The 4pillars is pretty big. Take some time and look at some of the explanation vids etc. There are explanations and demonstrations of lift up and pull back.

The point of lift up/pull back is to help get you to "bridge". Bridge essentially means go from chest voice up to headvoice etc. In your example file you are not bridging. You are going up with chest voice to about g#4 and getting stuck there.

Basically you need to learn to access your headvoice. it can be tricky at first etc. You need to sort of learn to get the vibration (resonance) out of the throat and more up onto the roof of the mouth (hard and soft palate etc)

 

Do you have a keyboard? if not, here is a cool on online that tells you what notes you are hitting http://piano-player.info/

 

What happens if you try to hit a note around, say, B4?   A lot of people start off with chest voice and then they jump up to falsetto when they try to hit higher notes. Falsetto isnt really a true headvoice but its what most of us start with until we learn to vibrate the sound off the roof of our mouth or at least somewhere above the throat itself

Jonjon, that doesn't really sound like chest voice to me, more like a compressed falsetto. Also, I'm impressed there is no noticeable break from his chest to falsetto

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well yeah, its not really heavy at all. I dont think there is a break because he isnt getting into the break. He is stopping at like g#4. Hitting a brick wall at G#4ish

 

"compressed falsetto" is an oxymoron I think lol. If its compressed (vocal fold closure) then its not really falsetto.

Sounds like he does have some closure going on as the note ascends.

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25 minutes ago, JonJon said:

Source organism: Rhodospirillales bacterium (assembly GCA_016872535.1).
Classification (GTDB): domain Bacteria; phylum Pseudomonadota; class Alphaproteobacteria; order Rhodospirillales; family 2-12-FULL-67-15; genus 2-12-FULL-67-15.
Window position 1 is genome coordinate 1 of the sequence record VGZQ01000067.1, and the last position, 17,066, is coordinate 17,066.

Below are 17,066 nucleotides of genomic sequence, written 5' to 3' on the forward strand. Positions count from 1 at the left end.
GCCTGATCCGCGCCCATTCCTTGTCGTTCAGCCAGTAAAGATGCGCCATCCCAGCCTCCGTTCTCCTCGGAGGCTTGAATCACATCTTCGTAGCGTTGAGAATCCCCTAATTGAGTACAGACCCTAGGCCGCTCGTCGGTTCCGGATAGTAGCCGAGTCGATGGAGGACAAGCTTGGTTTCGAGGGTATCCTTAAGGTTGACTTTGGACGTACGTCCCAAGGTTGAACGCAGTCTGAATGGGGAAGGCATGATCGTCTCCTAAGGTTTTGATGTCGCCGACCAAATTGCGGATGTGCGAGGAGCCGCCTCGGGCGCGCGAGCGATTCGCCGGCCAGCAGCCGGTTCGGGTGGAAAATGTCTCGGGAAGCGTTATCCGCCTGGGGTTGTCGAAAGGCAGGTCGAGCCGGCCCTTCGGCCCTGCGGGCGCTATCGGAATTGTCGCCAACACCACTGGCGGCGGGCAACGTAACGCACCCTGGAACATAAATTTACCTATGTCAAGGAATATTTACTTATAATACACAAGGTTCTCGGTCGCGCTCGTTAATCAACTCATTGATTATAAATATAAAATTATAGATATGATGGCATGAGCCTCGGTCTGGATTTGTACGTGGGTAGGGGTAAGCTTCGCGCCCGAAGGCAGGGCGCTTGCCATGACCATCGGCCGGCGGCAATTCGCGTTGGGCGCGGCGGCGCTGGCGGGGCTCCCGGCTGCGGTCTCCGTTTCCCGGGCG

well yeah, its not really heavy at all. I dont think there is a break because he isnt getting into the break. He is stopping at like g#4. Hitting a brick wall at G#4ish

 

"compressed falsetto" is an oxymoron I think lol. If its compressed (vocal fold closure) then its not really falsetto.

Sounds like he does have some closure going on as the note ascends.

There should be a break at the first passaggio. I'm speaking from my own experience; when I started out, I struggled greatly with anything above D4. By F4 I was straining. By G#4 I was screaming. I don't hear that in the recording, so good on you 2 cats. As for the "compressed falsetto," you're right. What I meant to say was I heard a more compressed falsetto, one that doesn't sound airy, Point is, I'm rather impressed hearing this from a person just starting out.

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1 minute ago, muffinhead said:

There should be a break at the first passaggio. I'm speaking from my own experience; when I started out, I struggled greatly with anything above D4. By F4 I was straining. By G#4 I was screaming. I don't hear that in the recording, so good on you 2 cats. As for the "compressed falsetto," you're right. What I meant to say was I heard a more compressed falsetto, one that doesn't sound airy, Point is, I'm rather impressed hearing this from a person just starting out.